Bacterial Meningitis in Adults After Splenectomy and Hyposplenic States
Department of Neurology, Academic Medical Center, Center of Infection and Immunity Amsterdam, the Netherlands. Mayo Clinic Proceedings
(Impact Factor: 6.26).
04/2013; 88(6). DOI: 10.1016/j.mayocp.2013.02.009
To examine the occurrence, disease course, prognosis, and vaccination status of patients with community-acquired bacterial meningitis with a history of splenectomy or functional hyposplenia.
Patients and methods:
Patients with bacterial meningitis proven by cerebrospinal fluid culture were prospectively included in a nationwide cohort study between March 1, 2006, and September 1, 2011. Splenectomy or diseases associated with functional hyposplenia were scored for all patients. Vaccination status, clinical features, and outcome of patients with a history of splenectomy or functional hyposplenia were analyzed and compared with patients with normal spleen function.
Twenty-four of 965 patients (2.5%) had an abnormal splenic function: 16 had a history of splenectomy and 8 had functional hyposplenia. All patients had pneumococcal meningitis. Pre-illness vaccination status could be retrieved for 19 of 21 patients (90%), and only 6 patients (32%) were adequately vaccinated against pneumococci. Pneumococcal serotype was known in 21 patients; 52% of pneumococcal isolates had a serotype included in the 23-valent vaccine. Vaccine failure occurred in 3 patients. Splenectomized patients more often presented with signs of septic shock compared with patients with a normal spleen (63% vs 24%; P=.02). Outcome was unfavorable in 14 patients (58%), and 6 patients died (25%).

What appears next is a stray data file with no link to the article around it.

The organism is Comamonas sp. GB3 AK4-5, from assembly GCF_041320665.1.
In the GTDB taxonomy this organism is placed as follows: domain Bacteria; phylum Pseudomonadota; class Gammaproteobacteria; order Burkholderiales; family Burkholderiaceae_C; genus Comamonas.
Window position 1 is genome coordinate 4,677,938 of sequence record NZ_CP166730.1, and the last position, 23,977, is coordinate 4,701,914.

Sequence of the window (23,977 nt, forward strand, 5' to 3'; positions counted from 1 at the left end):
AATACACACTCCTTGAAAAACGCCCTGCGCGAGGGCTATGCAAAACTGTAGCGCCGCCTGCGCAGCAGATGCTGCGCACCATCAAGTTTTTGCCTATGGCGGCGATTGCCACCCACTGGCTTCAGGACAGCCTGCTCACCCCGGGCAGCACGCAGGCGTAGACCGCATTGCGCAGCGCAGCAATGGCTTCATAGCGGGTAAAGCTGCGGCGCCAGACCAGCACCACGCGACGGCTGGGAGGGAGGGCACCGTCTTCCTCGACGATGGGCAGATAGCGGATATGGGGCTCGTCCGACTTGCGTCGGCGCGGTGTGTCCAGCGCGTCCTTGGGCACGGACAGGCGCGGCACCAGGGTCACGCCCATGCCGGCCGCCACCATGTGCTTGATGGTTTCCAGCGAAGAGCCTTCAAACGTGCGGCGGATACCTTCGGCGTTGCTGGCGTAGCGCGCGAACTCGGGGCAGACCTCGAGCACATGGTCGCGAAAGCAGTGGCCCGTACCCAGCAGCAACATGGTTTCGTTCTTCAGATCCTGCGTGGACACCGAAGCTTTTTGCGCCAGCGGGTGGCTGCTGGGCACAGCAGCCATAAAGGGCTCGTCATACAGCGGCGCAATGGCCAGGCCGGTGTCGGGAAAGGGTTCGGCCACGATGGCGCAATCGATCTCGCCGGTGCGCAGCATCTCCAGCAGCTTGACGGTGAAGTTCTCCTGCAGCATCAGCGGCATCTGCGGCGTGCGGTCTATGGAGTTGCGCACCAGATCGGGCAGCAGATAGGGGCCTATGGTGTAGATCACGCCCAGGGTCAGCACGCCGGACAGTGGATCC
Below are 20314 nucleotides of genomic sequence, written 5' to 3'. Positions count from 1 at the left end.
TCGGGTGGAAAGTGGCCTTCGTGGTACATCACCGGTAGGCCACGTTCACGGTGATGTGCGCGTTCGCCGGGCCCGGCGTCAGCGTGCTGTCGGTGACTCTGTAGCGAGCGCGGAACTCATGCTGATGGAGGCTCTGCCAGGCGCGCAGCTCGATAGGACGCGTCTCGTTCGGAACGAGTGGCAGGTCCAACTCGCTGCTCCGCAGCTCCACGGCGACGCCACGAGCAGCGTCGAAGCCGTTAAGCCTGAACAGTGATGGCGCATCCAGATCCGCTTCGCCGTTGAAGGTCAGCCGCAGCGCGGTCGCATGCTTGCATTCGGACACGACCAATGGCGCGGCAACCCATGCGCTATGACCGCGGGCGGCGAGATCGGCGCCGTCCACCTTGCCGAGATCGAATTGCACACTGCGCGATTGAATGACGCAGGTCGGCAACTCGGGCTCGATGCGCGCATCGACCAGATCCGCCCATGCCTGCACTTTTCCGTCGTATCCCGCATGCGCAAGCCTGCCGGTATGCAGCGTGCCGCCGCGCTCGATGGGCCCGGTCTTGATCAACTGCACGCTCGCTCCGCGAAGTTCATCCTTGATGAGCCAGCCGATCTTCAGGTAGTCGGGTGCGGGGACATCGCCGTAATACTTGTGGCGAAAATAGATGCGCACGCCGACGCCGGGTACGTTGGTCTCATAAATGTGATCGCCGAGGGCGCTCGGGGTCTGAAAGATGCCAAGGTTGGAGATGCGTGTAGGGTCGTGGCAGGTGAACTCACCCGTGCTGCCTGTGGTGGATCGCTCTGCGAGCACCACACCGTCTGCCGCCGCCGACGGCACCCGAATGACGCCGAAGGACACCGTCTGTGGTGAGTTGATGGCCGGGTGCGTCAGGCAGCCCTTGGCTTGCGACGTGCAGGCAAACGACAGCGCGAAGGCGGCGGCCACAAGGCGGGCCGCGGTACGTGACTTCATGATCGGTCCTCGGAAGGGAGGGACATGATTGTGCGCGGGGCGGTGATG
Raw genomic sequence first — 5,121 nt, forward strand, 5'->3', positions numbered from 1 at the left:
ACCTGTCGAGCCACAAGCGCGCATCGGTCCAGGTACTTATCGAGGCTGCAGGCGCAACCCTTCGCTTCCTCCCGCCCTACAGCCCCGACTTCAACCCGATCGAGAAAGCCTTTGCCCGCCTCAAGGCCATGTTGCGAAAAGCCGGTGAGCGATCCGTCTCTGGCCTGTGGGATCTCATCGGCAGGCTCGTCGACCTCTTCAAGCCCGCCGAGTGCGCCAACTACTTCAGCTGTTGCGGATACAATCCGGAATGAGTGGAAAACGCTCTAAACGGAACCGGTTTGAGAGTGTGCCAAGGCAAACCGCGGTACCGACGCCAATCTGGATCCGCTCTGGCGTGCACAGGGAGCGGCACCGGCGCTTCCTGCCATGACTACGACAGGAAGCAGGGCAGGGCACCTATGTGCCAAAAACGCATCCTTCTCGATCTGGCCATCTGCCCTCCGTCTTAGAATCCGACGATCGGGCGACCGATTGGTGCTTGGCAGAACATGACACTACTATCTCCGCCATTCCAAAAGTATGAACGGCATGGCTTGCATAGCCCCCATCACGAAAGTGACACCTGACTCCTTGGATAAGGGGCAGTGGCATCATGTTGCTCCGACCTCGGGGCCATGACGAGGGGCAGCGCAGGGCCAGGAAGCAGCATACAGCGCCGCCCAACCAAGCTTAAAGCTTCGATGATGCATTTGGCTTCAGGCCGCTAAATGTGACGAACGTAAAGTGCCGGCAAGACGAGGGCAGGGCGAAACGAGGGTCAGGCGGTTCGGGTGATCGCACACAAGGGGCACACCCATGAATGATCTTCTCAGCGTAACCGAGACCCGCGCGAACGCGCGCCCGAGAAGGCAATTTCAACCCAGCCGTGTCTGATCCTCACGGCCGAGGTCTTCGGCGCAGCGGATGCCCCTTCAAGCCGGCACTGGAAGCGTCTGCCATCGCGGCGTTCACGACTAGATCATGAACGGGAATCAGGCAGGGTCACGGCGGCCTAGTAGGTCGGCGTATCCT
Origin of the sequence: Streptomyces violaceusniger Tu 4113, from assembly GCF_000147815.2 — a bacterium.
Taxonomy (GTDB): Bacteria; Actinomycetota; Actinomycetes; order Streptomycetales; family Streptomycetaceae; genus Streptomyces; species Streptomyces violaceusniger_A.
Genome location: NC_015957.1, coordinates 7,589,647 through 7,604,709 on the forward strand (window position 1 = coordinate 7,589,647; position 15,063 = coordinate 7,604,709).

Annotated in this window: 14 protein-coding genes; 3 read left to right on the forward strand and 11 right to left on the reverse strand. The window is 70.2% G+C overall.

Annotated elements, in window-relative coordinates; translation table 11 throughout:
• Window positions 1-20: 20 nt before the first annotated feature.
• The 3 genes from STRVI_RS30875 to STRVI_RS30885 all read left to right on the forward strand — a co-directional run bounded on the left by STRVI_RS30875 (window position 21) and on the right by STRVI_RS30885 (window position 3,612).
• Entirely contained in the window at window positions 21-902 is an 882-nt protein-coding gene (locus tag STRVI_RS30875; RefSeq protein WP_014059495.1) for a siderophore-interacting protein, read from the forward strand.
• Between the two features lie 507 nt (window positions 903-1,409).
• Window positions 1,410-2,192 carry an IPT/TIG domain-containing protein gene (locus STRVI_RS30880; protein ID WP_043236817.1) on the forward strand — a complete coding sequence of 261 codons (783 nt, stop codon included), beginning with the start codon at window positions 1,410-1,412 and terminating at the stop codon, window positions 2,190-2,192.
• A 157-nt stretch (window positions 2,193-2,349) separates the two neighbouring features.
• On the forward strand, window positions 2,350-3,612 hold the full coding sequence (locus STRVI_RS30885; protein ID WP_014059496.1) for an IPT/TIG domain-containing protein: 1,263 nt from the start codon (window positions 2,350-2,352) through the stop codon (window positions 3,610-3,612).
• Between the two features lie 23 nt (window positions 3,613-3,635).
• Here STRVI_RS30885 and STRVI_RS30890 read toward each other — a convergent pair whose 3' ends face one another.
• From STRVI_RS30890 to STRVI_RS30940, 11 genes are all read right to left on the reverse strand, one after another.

Splenectomy or functional hyposplenia is an uncommon risk factor for bacterial meningitis but results in a high rate of mortality and unfavorable outcome. Most patients were not adequately vaccinated against Streptococcus pneumoniae.
Available from: Alejandro Rodriguez
Available from: Nathan C Bahr
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ABSTRACT: Infectious meningitis may be due to bacterial, mycobacterial, fungal or viral agents. Diagnosis of meningitis must take into account numerous items of patient history and symptomatology along with regional epidemiology and basic cerebrospinal fluid testing (protein, etc.) to allow the clinician to stratify the likelihood of etiology possibilities and rationally select additional diagnostic tests. Culture is the mainstay for diagnosis in many cases, but technology is evolving to provide more rapid, reliable diagnosis. The cryptococcal antigen lateral flow assay (Immuno-Mycologics) has revolutionized diagnosis of cryptococcosis and automated nucleic acid amplification assays hold promise for improving diagnosis of bacterial and mycobacterial meningitis. This review will focus on a holistic approach to diagnosis of meningitis as well as recent technological advances.
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ABSTRACT: Acute infectious diseases of the nervous system are potentially life threatening, inherently carrying a high long-term morbidity and mortality. Therefore, the earliest possible diagnosis is absolutely essential. Examination of cerebrospinal fl uid frequently leads the way towards correct diagnosis and allows for focused antimicrobial and adjunctive therapy. This chapter deals with acute infectious diseases of the nervous system, diagnostic procedures being indispensable. Encephalitis, meningitis, poliomyelitis and polyradiculoneuritis are the most important clinical/neurological entities in case of viral infection. It is the acute bacterial meningitis for which the earliest possible diagnosis carries the most important prognostic implication. For this disease, the appropriate examination of the cerebrospinal fl uid (including glucose, cell count, lactate) is of utmost importance. Besides antimicrobial chemotherapy, the best possible adjunctive therapies are essential for acute bacterial meningitis. Fungal, protozoal and helminthic infections of the central nervous system are detailed with respect to diagnostic aspects and therapeutic implications (e.g. eosinophilic meningitis, radiculitis, etc.); for some of these diseases, e.g. cerebral malaria, a normal CSF leads the way to correct diagnosis in a patient with severe impairment of consciousness, high fever and history of exposure to Plasmodium falciparum, thereby easily mistaken for viral encephalitis or acute bacterial meningitis.
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